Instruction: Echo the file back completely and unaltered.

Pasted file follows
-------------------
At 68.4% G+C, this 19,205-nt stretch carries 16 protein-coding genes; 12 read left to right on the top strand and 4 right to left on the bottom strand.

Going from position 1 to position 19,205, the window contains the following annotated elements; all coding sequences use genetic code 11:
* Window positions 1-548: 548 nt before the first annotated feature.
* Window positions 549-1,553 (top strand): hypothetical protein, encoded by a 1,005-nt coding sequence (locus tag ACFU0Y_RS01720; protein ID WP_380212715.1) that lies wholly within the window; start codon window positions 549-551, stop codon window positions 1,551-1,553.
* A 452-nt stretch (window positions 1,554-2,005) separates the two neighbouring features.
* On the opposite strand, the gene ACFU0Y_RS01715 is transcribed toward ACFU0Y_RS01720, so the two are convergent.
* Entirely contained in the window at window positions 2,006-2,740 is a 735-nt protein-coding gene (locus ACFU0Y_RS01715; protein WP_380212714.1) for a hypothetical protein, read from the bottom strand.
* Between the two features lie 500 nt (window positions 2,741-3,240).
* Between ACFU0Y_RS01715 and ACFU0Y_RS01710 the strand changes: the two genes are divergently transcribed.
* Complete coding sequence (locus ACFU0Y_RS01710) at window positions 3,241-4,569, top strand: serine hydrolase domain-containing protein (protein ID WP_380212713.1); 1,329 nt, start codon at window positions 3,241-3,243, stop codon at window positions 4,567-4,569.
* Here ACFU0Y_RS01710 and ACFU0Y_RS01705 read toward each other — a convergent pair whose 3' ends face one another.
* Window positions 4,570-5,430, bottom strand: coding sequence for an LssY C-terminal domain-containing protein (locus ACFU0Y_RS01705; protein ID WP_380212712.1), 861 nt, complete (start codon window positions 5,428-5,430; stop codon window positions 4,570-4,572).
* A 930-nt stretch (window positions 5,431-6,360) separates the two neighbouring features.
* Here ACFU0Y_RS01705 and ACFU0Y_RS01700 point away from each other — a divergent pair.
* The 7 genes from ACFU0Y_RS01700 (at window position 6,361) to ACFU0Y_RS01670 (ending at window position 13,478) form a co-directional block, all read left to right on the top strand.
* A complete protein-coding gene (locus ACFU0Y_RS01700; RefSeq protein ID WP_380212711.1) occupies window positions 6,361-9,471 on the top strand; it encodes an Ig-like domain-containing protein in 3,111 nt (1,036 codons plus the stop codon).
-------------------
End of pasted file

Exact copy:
At 68.4% G+C, this 19,205-nt stretch carries 16 protein-coding genes; 12 read left to right on the top strand and 4 right to left on the bottom strand.

Going from position 1 to position 19,205, the window contains the following annotated elements; all coding sequences use genetic code 11:
* Window positions 1-548: 548 nt before the first annotated feature.
* Window positions 549-1,553 (top strand): hypothetical protein, encoded by a 1,005-nt coding sequence (locus tag ACFU0Y_RS01720; protein ID WP_380212715.1) that lies wholly within the window; start codon window positions 549-551, stop codon window positions 1,551-1,553.
* A 452-nt stretch (window positions 1,554-2,005) separates the two neighbouring features.
* On the opposite strand, the gene ACFU0Y_RS01715 is transcribed toward ACFU0Y_RS01720, so the two are convergent.
* Entirely contained in the window at window positions 2,006-2,740 is a 735-nt protein-coding gene (locus ACFU0Y_RS01715; protein WP_380212714.1) for a hypothetical protein, read from the bottom strand.
* Between the two features lie 500 nt (window positions 2,741-3,240).
* Between ACFU0Y_RS01715 and ACFU0Y_RS01710 the strand changes: the two genes are divergently transcribed.
* Complete coding sequence (locus ACFU0Y_RS01710) at window positions 3,241-4,569, top strand: serine hydrolase domain-containing protein (protein ID WP_380212713.1); 1,329 nt, start codon at window positions 3,241-3,243, stop codon at window positions 4,567-4,569.
* Here ACFU0Y_RS01710 and ACFU0Y_RS01705 read toward each other — a convergent pair whose 3' ends face one another.
* Window positions 4,570-5,430, bottom strand: coding sequence for an LssY C-terminal domain-containing protein (locus ACFU0Y_RS01705; protein ID WP_380212712.1), 861 nt, complete (start codon window positions 5,428-5,430; stop codon window positions 4,570-4,572).
* A 930-nt stretch (window positions 5,431-6,360) separates the two neighbouring features.
* Here ACFU0Y_RS01705 and ACFU0Y_RS01700 point away from each other — a divergent pair.
* The 7 genes from ACFU0Y_RS01700 (at window position 6,361) to ACFU0Y_RS01670 (ending at window position 13,478) form a co-directional block, all read left to right on the top strand.
* A complete protein-coding gene (locus ACFU0Y_RS01700; RefSeq protein ID WP_380212711.1) occupies window positions 6,361-9,471 on the top strand; it encodes an Ig-like domain-containing protein in 3,111 nt (1,036 codons plus the stop codon).